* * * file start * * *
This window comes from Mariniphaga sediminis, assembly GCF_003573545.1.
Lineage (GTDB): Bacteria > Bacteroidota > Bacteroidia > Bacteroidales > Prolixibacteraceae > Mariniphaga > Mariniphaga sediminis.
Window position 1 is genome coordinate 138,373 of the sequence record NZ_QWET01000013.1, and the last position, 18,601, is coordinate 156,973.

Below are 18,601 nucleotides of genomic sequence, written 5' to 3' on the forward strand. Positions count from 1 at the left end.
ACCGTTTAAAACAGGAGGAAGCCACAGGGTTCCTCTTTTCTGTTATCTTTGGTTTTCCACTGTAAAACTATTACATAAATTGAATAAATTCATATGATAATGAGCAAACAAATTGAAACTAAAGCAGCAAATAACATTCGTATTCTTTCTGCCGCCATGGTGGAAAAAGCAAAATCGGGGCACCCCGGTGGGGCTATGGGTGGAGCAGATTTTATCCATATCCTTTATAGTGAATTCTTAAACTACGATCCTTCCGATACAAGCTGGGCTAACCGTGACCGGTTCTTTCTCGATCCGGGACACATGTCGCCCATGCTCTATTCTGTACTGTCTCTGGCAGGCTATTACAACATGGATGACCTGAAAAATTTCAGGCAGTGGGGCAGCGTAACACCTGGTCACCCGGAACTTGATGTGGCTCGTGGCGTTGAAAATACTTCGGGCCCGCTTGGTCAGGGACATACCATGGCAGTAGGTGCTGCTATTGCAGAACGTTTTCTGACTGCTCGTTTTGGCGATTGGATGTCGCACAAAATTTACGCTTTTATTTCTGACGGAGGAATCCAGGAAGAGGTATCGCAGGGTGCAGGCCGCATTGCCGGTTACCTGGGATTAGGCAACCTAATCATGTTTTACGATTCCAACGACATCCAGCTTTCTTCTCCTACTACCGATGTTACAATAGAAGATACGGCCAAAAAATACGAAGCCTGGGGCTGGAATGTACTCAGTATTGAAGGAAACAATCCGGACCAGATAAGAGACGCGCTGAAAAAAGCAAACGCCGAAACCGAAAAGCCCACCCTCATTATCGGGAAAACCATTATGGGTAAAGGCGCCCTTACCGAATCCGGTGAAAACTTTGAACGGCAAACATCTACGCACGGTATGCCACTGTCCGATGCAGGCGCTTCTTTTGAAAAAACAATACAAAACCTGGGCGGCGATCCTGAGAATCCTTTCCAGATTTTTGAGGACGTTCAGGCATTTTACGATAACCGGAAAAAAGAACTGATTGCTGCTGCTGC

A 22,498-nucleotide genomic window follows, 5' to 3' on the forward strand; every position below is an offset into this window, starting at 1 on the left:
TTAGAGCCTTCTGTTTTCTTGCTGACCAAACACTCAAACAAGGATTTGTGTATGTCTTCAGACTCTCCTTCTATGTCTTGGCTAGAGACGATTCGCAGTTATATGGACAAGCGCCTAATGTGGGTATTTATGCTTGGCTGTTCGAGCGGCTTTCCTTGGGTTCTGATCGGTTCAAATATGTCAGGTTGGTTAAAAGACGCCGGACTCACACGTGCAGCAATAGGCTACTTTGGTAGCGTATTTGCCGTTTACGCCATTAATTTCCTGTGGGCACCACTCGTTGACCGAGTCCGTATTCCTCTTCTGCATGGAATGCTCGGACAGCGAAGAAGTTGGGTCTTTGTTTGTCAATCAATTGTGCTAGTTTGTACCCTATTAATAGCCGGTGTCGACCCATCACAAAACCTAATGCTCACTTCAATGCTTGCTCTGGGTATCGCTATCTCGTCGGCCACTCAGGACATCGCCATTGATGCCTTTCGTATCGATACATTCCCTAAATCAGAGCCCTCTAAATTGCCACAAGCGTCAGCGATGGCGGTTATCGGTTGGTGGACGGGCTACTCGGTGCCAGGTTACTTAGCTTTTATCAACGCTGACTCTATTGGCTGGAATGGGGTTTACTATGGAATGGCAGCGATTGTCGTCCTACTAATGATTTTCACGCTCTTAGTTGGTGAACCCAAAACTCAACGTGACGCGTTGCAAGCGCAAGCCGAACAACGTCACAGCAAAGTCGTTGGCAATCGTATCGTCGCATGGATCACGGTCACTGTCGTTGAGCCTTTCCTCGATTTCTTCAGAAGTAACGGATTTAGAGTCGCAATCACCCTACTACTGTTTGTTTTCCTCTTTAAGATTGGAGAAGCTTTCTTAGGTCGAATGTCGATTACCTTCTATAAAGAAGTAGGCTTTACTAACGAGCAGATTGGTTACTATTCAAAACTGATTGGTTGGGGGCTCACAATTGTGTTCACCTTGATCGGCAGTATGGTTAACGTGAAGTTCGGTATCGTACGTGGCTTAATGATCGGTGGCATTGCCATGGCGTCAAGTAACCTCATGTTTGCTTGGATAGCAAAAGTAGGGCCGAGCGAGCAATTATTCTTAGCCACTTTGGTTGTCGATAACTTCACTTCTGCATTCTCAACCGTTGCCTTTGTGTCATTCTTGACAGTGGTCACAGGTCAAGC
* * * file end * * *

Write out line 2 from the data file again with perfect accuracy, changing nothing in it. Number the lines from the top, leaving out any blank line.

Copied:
Lineage (GTDB): Bacteria > Bacteroidota > Bacteroidia > Bacteroidales > Prolixibacteraceae > Mariniphaga > Mariniphaga sediminis.